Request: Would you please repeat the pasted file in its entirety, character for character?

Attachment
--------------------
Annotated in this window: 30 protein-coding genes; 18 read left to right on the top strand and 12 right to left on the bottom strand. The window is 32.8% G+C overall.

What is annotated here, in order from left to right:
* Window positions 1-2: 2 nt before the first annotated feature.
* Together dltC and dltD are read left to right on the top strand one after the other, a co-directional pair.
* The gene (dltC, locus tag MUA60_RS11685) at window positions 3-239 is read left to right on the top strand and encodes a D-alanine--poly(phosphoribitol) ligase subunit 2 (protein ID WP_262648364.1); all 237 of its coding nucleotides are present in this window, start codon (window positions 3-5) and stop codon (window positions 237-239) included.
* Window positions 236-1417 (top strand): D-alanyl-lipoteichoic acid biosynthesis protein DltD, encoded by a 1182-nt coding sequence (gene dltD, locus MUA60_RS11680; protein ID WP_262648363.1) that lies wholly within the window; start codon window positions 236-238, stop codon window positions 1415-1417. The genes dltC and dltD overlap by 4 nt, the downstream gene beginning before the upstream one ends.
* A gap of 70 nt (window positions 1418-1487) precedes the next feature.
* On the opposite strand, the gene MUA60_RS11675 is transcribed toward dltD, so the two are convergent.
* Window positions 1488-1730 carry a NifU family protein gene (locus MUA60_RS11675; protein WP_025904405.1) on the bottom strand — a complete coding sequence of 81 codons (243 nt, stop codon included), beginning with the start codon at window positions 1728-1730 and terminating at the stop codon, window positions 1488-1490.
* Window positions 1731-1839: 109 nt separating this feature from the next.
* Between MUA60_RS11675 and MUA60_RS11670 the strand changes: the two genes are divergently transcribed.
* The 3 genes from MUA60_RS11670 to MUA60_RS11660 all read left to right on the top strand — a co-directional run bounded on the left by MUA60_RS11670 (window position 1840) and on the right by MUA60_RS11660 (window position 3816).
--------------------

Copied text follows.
Annotated in this window: 30 protein-coding genes; 18 read left to right on the top strand and 12 right to left on the bottom strand. The window is 32.8% G+C overall.

What is annotated here, in order from left to right:
* Window positions 1-2: 2 nt before the first annotated feature.
* Together dltC and dltD are read left to right on the top strand one after the other, a co-directional pair.
* The gene (dltC, locus tag MUA60_RS11685) at window positions 3-239 is read left to right on the top strand and encodes a D-alanine--poly(phosphoribitol) ligase subunit 2 (protein ID WP_262648364.1); all 237 of its coding nucleotides are present in this window, start codon (window positions 3-5) and stop codon (window positions 237-239) included.
* Window positions 236-1417 (top strand): D-alanyl-lipoteichoic acid biosynthesis protein DltD, encoded by a 1182-nt coding sequence (gene dltD, locus MUA60_RS11680; protein ID WP_262648363.1) that lies wholly within the window; start codon window positions 236-238, stop codon window positions 1415-1417. The genes dltC and dltD overlap by 4 nt, the downstream gene beginning before the upstream one ends.
* A gap of 70 nt (window positions 1418-1487) precedes the next feature.
* On the opposite strand, the gene MUA60_RS11675 is transcribed toward dltD, so the two are convergent.
* Window positions 1488-1730 carry a NifU family protein gene (locus MUA60_RS11675; protein WP_025904405.1) on the bottom strand — a complete coding sequence of 81 codons (243 nt, stop codon included), beginning with the start codon at window positions 1728-1730 and terminating at the stop codon, window positions 1488-1490.
* Window positions 1731-1839: 109 nt separating this feature from the next.
* Between MUA60_RS11675 and MUA60_RS11670 the strand changes: the two genes are divergently transcribed.
* The 3 genes from MUA60_RS11670 to MUA60_RS11660 all read left to right on the top strand — a co-directional run bounded on the left by MUA60_RS11670 (window position 1840) and on the right by MUA60_RS11660 (window position 3816).